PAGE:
The GFCA (Georgia Forensic Coaches Association) has adopted the competition “Program of Interpretation” as a replacement for Prose and Poetry. The Program of Interpretation shares many attributes and skills with the competition of Prose and Poetry described herein.
Purpose of Prose and Poetry Interpretation
Prose and Poetry Interpretation (PP), is an individual event where the student delivers a mixed selection of literature appropriate for the student’s personality and maturity. Rather than using a piece chosen from a single source as in other interpretation events, in PP selections may be cut from a single source or several options developing a specific theme. The student provides enough introduction for advising the audience of the title and author, as well as how the literature choices relate to the issue of the program. The source for a prose and poetry piece may include published printed novels, short stories, plays, poems, and motion picture screenplays.
In presenting the PP Interpretation, the student conveys through oral interpretation the literature performed, with the emphasis placed on the story. A good Prose and Poetry performer will use diction, facial expressions, gestures, eye contact, intonation, and pace of speech to improve the interpretation. However, the individual should avoid gestures or physical movement that distract from the literature rather than enhances the performance and understanding.
Video – Prose for Performance: Introduction to Prose for Performance
Rules for Prose and Poetry Competition
Judges emphasize the literature more in Prose and Poetry than in other events. Therefore, students must use a manuscript, even if the presentation is from memory. The performer must at least give the impression that they are referring to the document during the performance. No other props are allowed besides the manuscript and cover.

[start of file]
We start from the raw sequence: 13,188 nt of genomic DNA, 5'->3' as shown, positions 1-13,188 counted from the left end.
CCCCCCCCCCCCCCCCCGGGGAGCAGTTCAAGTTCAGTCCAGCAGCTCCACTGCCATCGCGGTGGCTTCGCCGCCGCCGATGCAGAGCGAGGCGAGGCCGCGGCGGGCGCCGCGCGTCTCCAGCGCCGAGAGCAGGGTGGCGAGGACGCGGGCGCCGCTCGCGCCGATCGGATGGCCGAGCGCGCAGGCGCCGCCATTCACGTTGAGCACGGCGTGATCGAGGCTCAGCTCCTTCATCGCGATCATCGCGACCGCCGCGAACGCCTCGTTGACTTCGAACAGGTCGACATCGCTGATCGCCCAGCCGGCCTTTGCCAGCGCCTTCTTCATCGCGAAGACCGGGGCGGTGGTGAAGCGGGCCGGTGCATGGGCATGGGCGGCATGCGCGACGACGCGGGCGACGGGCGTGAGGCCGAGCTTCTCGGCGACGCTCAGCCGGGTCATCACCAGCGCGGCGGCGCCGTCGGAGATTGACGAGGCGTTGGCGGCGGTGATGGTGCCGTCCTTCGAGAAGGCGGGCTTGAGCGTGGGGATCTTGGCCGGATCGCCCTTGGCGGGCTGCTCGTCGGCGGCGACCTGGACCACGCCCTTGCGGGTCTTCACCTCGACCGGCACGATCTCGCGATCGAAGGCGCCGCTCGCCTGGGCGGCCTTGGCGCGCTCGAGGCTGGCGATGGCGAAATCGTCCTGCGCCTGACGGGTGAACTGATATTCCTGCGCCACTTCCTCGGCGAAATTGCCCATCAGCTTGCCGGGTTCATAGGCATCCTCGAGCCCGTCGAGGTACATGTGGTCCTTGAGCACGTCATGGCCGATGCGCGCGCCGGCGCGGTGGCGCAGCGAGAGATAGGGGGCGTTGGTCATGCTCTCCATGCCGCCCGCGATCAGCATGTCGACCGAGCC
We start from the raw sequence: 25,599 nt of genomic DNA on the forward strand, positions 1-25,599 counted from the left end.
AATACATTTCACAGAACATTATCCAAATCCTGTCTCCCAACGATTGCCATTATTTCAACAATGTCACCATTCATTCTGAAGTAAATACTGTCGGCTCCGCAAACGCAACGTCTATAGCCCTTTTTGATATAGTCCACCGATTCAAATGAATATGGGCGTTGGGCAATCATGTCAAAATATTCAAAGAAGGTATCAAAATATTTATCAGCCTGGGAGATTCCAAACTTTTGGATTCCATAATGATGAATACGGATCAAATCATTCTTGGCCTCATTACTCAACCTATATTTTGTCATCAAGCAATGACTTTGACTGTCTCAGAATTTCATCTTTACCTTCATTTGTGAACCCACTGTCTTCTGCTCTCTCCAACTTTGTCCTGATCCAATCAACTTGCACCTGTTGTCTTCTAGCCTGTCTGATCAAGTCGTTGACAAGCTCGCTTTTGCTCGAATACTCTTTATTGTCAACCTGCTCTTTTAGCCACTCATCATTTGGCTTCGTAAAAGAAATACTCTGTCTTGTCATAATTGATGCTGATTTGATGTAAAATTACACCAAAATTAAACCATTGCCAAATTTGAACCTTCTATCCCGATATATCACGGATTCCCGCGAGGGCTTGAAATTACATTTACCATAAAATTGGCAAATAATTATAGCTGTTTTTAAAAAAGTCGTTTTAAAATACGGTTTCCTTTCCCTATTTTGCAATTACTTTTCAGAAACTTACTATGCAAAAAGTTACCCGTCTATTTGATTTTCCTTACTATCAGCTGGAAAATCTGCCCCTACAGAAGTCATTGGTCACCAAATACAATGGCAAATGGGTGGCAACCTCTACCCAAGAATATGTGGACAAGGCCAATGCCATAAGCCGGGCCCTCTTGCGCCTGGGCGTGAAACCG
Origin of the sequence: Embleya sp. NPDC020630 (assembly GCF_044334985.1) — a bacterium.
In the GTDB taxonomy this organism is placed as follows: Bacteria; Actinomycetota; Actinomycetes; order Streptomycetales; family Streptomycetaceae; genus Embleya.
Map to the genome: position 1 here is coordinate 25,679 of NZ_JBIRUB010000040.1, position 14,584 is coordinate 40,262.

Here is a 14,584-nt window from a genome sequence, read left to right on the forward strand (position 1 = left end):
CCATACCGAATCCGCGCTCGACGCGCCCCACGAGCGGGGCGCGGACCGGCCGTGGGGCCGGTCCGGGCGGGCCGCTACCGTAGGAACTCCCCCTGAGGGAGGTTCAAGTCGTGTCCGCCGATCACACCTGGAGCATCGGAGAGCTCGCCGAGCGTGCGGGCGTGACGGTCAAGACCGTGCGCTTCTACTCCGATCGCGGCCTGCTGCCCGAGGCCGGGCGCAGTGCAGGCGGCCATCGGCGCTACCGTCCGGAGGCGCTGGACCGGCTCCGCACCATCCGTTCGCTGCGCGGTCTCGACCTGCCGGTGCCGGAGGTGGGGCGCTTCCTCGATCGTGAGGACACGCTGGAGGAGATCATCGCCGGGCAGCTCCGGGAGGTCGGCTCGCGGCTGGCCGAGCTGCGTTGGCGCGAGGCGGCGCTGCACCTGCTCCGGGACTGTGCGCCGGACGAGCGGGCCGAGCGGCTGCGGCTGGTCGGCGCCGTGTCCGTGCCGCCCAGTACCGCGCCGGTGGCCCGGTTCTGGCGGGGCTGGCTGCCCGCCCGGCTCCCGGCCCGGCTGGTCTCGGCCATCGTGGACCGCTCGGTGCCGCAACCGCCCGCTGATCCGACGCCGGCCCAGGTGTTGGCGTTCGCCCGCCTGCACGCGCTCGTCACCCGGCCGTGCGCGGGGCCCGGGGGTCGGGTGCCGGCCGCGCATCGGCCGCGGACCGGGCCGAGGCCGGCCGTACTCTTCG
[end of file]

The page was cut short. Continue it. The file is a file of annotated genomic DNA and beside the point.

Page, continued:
Students may not use selections from the same sources to those used in a prior event, either in past years or different categories during the current school year. During a particular tournament, the competitor must use the same selection throughout the competition, but the student may not use the work for any other division.
The student or his or her coach must have the source of the material used for the piece of work available to provide to the tournament director at any time the director requests. When a student is not capable of producing a copy, then he or she will be ineligible for at least one round.
Usually, the introduction, which is required, is given at a natural break point about a minute or two into the delivery of the selection. The opening provides the name of the author and title of the work, and the contestant briefly discusses the theme developed by the performance.
There is a 10-minute time limit in Prose and Poetry competition with a maximum 30 second grace period for going over the time limit.
Tips for success in PP:
- Choose a great selection that is original, interesting, humorous or moving. Having a quality piece will set you apart, especially if it compliments your personality and ability.
- Don’t skimp on the introduction. Work hard to make the intro match the tone of your selection and make sure to close your binder to differentiate the opening from your literature.
- Be careful when doing poetry to avoid repetitive voice patterns. Use your interpretive skills to provide the poetry with an original interpretation of your own.
- Use feedback in Prose and Poetry to determine the effectiveness of your selections. Choose selections that benefit the most from your style to avoid low scores.
- Use published works to avoid finding out that your final product is not as good as you think. Proven and published works give you credibility and inhibit a judge from reacting harshly toward the quality of the piece.